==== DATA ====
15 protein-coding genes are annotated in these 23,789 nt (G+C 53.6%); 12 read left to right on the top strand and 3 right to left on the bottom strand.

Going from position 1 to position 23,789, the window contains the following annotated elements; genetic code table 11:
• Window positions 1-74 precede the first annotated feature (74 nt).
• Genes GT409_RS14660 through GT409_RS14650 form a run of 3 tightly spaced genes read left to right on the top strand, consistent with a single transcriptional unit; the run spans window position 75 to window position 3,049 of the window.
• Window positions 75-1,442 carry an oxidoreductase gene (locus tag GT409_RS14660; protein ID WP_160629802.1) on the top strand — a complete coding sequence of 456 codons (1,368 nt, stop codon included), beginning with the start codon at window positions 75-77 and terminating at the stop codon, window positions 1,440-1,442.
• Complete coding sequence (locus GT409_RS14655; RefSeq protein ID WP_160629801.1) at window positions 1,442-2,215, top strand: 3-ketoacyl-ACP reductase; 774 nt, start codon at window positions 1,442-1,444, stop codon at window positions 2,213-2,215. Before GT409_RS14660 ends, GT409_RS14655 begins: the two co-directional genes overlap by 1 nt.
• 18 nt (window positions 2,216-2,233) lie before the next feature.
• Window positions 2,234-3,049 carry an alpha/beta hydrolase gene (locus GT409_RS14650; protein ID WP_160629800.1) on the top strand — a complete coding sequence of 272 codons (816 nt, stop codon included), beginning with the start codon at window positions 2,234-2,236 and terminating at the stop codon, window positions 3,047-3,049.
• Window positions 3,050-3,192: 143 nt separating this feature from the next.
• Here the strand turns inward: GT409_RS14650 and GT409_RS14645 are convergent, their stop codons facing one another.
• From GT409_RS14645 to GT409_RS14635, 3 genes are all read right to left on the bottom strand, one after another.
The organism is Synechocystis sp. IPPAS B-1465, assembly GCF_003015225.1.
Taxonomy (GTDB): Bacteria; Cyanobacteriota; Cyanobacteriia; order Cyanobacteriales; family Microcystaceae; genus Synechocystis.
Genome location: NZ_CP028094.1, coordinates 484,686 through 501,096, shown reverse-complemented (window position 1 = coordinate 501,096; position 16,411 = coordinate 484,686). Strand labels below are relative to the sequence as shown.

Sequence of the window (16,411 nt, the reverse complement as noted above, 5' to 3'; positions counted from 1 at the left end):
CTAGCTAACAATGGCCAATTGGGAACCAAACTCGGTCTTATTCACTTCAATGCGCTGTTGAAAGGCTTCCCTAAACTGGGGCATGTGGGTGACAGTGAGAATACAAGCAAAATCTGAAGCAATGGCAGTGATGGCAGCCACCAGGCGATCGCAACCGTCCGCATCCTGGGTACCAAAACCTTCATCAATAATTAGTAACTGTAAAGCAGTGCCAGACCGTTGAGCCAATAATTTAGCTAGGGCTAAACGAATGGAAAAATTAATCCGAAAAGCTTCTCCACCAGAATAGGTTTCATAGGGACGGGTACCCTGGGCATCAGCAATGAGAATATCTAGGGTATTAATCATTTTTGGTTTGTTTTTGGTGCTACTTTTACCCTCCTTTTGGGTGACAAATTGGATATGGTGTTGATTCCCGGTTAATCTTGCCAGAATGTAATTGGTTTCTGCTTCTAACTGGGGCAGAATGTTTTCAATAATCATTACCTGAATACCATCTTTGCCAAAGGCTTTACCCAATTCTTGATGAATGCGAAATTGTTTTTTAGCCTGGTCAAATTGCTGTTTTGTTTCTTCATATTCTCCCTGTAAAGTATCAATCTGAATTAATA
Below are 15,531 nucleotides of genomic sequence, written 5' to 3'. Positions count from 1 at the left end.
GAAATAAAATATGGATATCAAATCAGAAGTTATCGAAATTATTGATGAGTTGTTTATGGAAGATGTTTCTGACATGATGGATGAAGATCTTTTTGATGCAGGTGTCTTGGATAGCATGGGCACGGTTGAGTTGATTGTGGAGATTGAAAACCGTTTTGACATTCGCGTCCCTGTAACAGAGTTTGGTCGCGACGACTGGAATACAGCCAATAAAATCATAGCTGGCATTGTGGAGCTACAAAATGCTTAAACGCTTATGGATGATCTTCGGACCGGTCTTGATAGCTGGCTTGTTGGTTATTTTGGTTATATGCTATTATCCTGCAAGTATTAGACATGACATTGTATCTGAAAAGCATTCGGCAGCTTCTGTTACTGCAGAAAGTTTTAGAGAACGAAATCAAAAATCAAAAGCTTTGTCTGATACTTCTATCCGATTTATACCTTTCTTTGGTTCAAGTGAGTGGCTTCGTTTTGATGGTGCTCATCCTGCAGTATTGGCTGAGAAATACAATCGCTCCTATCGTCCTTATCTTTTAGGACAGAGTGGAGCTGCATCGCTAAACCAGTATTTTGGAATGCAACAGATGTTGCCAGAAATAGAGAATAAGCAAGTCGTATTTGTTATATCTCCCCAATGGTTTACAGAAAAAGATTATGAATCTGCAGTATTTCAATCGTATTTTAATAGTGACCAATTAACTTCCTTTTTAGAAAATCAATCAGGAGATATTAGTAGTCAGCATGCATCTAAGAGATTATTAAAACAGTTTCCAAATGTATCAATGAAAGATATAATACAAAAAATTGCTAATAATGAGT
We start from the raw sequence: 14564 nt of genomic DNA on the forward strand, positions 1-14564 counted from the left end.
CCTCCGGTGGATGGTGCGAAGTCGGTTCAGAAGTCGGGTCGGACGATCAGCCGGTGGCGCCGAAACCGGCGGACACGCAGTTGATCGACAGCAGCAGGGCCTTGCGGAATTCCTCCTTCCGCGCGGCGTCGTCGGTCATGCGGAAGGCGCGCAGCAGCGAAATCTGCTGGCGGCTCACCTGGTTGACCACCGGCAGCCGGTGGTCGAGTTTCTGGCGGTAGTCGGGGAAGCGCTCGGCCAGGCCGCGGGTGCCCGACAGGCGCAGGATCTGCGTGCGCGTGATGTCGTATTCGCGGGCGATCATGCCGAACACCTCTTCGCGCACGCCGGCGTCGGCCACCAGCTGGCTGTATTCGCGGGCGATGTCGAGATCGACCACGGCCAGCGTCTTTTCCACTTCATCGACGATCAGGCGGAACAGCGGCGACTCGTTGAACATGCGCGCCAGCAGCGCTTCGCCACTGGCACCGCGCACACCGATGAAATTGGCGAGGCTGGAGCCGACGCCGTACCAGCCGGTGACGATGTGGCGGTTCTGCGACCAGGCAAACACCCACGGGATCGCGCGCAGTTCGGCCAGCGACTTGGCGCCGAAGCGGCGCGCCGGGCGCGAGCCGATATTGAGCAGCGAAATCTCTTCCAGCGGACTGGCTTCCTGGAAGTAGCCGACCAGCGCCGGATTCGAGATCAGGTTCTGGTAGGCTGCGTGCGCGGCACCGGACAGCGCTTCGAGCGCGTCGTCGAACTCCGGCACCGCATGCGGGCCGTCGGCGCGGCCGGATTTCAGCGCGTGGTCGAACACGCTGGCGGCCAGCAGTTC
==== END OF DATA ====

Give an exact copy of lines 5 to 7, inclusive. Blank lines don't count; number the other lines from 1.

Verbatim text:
• Window positions 75-1,442 carry an oxidoreductase gene (locus tag GT409_RS14660; protein ID WP_160629802.1) on the top strand — a complete coding sequence of 456 codons (1,368 nt, stop codon included), beginning with the start codon at window positions 75-77 and terminating at the stop codon, window positions 1,440-1,442.
• Complete coding sequence (locus GT409_RS14655; RefSeq protein ID WP_160629801.1) at window positions 1,442-2,215, top strand: 3-ketoacyl-ACP reductase; 774 nt, start codon at window positions 1,442-1,444, stop codon at window positions 2,213-2,215. Before GT409_RS14660 ends, GT409_RS14655 begins: the two co-directional genes overlap by 1 nt.
• 18 nt (window positions 2,216-2,233) lie before the next feature.